These students have no prior experience reading or writing texts with an impersonal authoritative voice. To them, such writing seems dry, stodgy, and elitist. They have been taught to focus on specifics and provide rich details, so they find the more general approach of academic texts vague and confusing. They have learned to value writing that flows well and is easy to follow, so prose with complex grammatical constructions seems impenetrable. No wonder they are struggling.

At the end of her article, Snow recommends that educators spend more time helping students learn to process academic writing. But I wonder if that’s really the best course of action.

I worry that middle school and high school students faced with the arduous task of deciphering academic text may become so frustrated that they lose their interest in science. That’s the last thing we want to happen. Maybe it would be better if, instead, academic writing evolved to reflect the way twenty-first century learners approach the world.

Put another way, if academic writing were to become less formal and less terse, would the communication of scientific ideas suffer?

According to Rhonda J. Maxwell, author of Writing Across the Curriculum in Middle and High Schools (Allyn & Bacon, 1995), “Writing . . . helps students synthesize knowledge. When students organize their ideas through writing, the information makes more sense to them.” Based on Maxwell’s observations, I’m inclined to think that what matters is the writing process and the critical thinking it requires—not the language conventions employed by the author.

What do you think?

Tuesday, June 8, 2010

Walk It Out

The brilliant writer Jane Yolen says the secret to why she’s so productive is BIC. Butt in chair. Obviously I’m no Jane Yolen, but I do know she’s absolutely right. I know my own derriere needs to spend way more quality time in the chair in front of my computer. That my fingers need to spend more hours on the keyboard tapping out first, second, and third drafts. But I also know that even though I desperately need to commit myself to more BIC time if I’m ever going to finish anything or start something new, BIC is not enough for me. If I want to get anything written at all, I’ve got to get my bottom out of the chair and out the front door. At least once a day, and preferably more often, I need to get outdoors and walk. To “wonder as I wander out under the sky,” as one of my favorite carols puts it.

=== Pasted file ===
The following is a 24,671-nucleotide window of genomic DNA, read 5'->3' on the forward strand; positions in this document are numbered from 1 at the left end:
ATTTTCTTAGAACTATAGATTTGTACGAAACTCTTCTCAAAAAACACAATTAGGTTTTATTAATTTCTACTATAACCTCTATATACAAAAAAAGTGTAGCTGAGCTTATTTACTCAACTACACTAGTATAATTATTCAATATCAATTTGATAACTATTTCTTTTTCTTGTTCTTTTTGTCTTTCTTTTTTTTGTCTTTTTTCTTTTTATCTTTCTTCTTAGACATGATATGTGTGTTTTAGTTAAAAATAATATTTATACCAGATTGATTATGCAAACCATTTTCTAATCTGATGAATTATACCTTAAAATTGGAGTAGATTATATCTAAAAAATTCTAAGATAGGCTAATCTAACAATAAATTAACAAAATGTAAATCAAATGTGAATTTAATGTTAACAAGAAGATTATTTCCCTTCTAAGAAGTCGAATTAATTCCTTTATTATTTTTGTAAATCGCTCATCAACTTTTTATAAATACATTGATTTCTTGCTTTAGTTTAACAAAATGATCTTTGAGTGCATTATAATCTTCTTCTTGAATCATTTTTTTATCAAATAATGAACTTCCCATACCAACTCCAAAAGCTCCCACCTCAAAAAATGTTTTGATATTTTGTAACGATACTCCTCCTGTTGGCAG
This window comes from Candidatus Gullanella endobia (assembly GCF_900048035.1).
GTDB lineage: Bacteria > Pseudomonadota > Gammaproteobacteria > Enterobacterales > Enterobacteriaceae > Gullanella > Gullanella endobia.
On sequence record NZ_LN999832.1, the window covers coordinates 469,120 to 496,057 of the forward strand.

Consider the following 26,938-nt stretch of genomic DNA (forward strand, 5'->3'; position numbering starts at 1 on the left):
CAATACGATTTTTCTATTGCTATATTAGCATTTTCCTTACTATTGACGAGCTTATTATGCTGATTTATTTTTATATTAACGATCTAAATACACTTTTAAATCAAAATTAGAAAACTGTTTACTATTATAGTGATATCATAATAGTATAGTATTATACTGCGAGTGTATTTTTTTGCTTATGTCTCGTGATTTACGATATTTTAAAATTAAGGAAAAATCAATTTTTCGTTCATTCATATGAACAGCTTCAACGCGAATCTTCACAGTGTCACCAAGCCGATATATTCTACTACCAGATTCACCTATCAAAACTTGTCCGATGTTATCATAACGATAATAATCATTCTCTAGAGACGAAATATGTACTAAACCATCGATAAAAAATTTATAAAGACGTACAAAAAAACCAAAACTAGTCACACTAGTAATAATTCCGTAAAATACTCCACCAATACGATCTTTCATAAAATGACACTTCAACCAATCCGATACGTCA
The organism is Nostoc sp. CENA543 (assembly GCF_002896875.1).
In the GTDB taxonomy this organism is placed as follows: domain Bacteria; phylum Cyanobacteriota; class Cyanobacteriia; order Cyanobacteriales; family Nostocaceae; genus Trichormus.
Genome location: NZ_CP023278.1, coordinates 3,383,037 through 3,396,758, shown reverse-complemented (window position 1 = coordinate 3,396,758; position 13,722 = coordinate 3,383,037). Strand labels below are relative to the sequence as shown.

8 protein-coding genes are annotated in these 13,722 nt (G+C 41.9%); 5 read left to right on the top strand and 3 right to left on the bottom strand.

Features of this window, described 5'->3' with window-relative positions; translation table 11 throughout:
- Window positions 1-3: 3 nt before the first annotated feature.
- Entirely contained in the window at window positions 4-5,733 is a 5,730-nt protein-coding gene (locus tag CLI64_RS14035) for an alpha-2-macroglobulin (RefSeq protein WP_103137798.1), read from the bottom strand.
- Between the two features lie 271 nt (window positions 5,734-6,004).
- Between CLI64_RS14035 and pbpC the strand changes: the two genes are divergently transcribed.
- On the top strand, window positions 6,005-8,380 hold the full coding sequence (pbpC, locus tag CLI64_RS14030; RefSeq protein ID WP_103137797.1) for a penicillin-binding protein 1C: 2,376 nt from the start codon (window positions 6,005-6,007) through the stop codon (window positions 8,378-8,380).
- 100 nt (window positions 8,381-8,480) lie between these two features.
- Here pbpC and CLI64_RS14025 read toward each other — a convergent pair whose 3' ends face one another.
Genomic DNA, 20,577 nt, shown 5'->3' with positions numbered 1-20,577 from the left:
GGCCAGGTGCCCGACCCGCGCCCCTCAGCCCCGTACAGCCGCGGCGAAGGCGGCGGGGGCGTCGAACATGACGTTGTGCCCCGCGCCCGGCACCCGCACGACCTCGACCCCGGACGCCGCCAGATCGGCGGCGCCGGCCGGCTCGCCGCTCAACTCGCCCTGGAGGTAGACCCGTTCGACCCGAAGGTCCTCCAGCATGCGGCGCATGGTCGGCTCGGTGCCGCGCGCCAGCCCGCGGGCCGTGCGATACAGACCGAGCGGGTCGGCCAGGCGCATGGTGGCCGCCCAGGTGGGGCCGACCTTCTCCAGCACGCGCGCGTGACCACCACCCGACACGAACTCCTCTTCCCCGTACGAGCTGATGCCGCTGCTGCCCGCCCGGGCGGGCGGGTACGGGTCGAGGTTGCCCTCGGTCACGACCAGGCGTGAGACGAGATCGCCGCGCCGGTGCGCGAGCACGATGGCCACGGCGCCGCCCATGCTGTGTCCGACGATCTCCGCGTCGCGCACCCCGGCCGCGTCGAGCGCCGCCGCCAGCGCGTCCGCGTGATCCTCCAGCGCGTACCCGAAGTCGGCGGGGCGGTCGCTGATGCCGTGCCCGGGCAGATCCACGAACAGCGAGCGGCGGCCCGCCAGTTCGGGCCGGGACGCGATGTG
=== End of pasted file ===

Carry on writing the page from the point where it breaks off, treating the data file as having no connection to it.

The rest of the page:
I do some of my best work on the streets. When my legs are moving and my lungs are filling with fresh air, words and ideas seem to flow more freely through my mind than when I’m seated in front of my computer, when the former copy editor in me questions every little word before it’s allowed to hit the screen. Those words that do make it down run the risk of being deleted within nanoseconds by this scornful critic.

But for some reason, when I’m walking the tree-lined roads of my neighborhood or the bike path by the Potomac River or even busy streets downtown—as long as I’m putting one foot in front of the other—it’s easier to cut my poor writer self a break. I turn the words and ideas and problems over and around and inside out and upside down and play with them. I dare to try crazy things, to be silly. I talk aloud a lot. If I’m working on a biography, I sometimes address my subject and ask him or her for help. By this point he or she has probably already crawled under my skin. How in the world, Professor Einstein, can I explain special relativity in a way that 10-year-olds will understand? Tell me, Annie Sullivan, how am I ever going to meet my deadline for your book if I can’t come up with a lead? I still get goose bumps when I think of the impatient voice that broke into my thoughts shortly after I asked that question. It was female, with a light Irish accent, and it upbraided me for being such a pitiful procrastinator: "Sure, if you'll stop lingering over the newspaper every morning for hours wasting time on things you don't even remember reading about later, then you'll have time to write my story. And be sure you do it well." Ouch. Annie would have reminded me about BIC, no doubt, but I think she would have also been sympathetic to my need to walk. She was a great lover of nature, and she built much of Helen’s early education around exploring the countryside together.